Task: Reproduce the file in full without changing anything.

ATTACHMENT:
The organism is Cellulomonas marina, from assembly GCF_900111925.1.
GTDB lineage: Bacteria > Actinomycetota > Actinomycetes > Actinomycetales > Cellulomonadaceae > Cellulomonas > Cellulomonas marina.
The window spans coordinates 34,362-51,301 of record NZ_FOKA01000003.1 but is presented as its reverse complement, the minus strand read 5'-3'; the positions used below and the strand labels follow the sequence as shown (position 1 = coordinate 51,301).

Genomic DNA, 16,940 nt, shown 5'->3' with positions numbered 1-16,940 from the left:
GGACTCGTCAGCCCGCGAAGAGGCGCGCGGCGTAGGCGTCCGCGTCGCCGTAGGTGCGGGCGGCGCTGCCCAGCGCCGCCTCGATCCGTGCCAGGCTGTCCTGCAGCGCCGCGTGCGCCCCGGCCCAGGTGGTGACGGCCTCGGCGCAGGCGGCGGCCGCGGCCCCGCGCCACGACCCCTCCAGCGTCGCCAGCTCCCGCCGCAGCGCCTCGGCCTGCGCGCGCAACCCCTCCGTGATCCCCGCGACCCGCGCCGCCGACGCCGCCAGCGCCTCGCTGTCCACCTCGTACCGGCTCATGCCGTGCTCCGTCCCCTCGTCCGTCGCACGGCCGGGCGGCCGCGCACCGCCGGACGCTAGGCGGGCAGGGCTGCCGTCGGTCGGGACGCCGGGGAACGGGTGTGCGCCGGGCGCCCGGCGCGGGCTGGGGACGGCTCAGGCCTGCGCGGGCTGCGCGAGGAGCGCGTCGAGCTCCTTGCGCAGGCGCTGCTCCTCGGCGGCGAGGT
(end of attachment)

The organism is Cellulomonas marina, from assembly GCF_900111925.1.
GTDB lineage: Bacteria > Actinomycetota > Actinomycetes > Actinomycetales > Cellulomonadaceae > Cellulomonas > Cellulomonas marina.
The window spans coordinates 34,362-51,301 of record NZ_FOKA01000003.1 but is presented as its reverse complement, the minus strand read 5'-3'; the positions used below and the strand labels follow the sequence as shown (position 1 = coordinate 51,301).

Genomic DNA, 16,940 nt, shown 5'->3' with positions numbered 1-16,940 from the left:
GGACTCGTCAGCCCGCGAAGAGGCGCGCGGCGTAGGCGTCCGCGTCGCCGTAGGTGCGGGCGGCGCTGCCCAGCGCCGCCTCGATCCGTGCCAGGCTGTCCTGCAGCGCCGCGTGCGCCCCGGCCCAGGTGGTGACGGCCTCGGCGCAGGCGGCGGCCGCGGCCCCGCGCCACGACCCCTCCAGCGTCGCCAGCTCCCGCCGCAGCGCCTCGGCCTGCGCGCGCAACCCCTCCGTGATCCCCGCGACCCGCGCCGCCGACGCCGCCAGCGCCTCGCTGTCCACCTCGTACCGGCTCATGCCGTGCTCCGTCCCCTCGTCCGTCGCACGGCCGGGCGGCCGCGCACCGCCGGACGCTAGGCGGGCAGGGCTGCCGTCGGTCGGGACGCCGGGGAACGGGTGTGCGCCGGGCGCCCGGCGCGGGCTGGGGACGGCTCAGGCCTGCGCGGGCTGCGCGAGGAGCGCGTCGAGCTCCTTGCGCAGGCGCTGCTCCTCGGCGGCGAGGT